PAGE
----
And so it goes. Round and round and round. Am I the romantic picture of a troubled and tortured artist, or am I an unconfident and insular gem waiting to be discovered, or am I a brash, egocentric character who needs to be in the public eye? Or am I none of those things? Am I simply a person who enjoys writing, creating, and who will join the legions of others who exist as writers and painters and photographers who never really make a splash in a hugely overcrowded pool?
I don’t know what would be worse. To create and make no real impact on the world, or to create for no other reason than external validation? Is that ego speaking or confused low self-esteem? I have no idea.
At the time of writing I have begun, well, writing. A novel to be precise. A form of writing that, during my primary school and early secondary school days, was how I spent most of my time. That was before I discovered screenplays and how entertaining they could be (I credit Pulp Fiction with being the screenplay that really changed my focus in life).
I had always loved films, but it wasn’t until the mid 90’s when Tarantino burst on to the scene and I was exposed to Reservoir Dogs, the aforementioned Pulp Fiction, True Romance, Natural Born Killers et.al that I REALLY fell in love with the medium. I saw a new kind of storytelling, provocative, hard, edgy and uncompromising and I felt compelled to do it myself. Actually, I don’t know if compelled is the right word. I remember watching those films and reading those screenplays and loving the worlds and characters so much that I just wanted more and more of it and so perhaps it was purely selfish reasons that I began to write screenplays, to create those worlds that I could visit again and again. Pure self-indulgent pleasure. And I fucking loved it. I would do it whenever I could, in fact the whole of my last two years at Secondary School were spent writing a screenplay called Castles made of Sand (named after a Jimi Hendrix song I had discoveredat the time). It wasn’t particularly well written or structured but it was far more entertaining to me than Maths, which is probably why I struggle with basic numeracy! After that, I had the bug and I wrote an equally unimpressive screenplay called Road to Nowhere. This story made up the entire (short) time I spent at College and, while it was pretty much rubbish, the themes and ideas formed the basis for the first screenplay I actually made into a film years later; ‘Losing Innocence’.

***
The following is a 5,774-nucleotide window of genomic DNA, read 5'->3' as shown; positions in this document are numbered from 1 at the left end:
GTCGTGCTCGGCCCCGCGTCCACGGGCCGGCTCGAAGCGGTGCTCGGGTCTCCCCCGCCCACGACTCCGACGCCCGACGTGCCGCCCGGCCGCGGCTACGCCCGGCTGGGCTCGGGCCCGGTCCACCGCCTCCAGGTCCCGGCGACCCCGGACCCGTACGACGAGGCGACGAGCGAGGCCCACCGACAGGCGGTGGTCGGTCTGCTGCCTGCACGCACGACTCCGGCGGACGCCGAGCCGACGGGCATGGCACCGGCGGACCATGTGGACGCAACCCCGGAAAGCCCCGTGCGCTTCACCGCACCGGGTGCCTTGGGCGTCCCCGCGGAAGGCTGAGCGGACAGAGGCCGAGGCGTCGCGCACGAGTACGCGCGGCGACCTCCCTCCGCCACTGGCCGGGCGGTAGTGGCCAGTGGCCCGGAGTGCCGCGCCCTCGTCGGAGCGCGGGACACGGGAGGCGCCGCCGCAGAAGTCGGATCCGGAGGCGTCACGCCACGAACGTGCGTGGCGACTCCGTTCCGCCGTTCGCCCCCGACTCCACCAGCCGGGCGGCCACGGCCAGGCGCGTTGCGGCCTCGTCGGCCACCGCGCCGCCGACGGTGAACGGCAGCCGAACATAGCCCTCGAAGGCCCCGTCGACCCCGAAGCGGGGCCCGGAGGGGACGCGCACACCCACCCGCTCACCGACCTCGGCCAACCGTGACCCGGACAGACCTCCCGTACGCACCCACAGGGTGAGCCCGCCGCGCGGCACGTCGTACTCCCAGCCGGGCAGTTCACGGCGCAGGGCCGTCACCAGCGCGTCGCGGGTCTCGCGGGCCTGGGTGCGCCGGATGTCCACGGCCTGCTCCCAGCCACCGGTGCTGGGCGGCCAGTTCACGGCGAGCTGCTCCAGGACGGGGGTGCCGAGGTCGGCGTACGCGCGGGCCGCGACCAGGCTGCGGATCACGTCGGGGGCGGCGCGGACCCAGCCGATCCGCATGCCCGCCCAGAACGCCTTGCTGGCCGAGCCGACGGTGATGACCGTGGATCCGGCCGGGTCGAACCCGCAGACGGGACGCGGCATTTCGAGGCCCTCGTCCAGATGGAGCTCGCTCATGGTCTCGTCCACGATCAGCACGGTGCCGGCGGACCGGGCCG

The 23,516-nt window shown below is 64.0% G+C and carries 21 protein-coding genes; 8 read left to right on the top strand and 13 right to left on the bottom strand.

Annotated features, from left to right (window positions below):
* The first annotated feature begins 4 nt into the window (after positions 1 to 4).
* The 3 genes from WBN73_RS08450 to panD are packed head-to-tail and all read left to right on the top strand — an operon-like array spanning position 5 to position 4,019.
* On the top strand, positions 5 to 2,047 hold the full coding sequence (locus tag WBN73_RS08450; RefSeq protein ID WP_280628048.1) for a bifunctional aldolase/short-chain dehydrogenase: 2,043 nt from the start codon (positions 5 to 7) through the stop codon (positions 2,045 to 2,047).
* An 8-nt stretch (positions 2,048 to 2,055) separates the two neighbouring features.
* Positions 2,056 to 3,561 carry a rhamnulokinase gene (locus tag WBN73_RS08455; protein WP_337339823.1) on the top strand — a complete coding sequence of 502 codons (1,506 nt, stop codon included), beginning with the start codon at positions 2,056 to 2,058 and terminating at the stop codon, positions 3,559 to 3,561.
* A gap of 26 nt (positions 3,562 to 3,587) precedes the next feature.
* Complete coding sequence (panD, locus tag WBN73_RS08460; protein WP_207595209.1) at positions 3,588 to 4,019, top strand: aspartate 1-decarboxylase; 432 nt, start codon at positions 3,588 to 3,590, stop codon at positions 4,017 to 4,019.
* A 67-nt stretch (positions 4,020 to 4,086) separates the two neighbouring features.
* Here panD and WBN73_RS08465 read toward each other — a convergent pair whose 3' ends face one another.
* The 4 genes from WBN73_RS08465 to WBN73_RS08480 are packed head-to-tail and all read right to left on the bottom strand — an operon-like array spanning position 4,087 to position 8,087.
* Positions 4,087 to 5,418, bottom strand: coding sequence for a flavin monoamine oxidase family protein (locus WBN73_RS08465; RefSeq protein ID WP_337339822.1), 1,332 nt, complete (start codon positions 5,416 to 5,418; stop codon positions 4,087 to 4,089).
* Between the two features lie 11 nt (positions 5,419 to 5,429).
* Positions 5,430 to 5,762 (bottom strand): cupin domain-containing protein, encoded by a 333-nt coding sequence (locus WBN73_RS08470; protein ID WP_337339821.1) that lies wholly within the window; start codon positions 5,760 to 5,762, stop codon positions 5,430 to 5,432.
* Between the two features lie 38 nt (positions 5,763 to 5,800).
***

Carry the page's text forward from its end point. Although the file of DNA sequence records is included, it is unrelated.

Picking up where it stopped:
When we made ‘Losing Innocence’, it became clear to me how writing feeds writing. The film making process is its own beast and a whole different learning curve but that is potentially for another post, but writing – however bad or good or incomplete or badly structured, always finds its way. Ideas that are in old notes years later can become fully fledged themes to build a story around and from the point of Losing Innocence I knew that no time spent writing was time wasted IF writing was what I indeed wanted to do. That is why there are countless half-finished screenplays on my laptop and many more half-baked ideas jotted down in the selection of notebooks that sit next to my computer.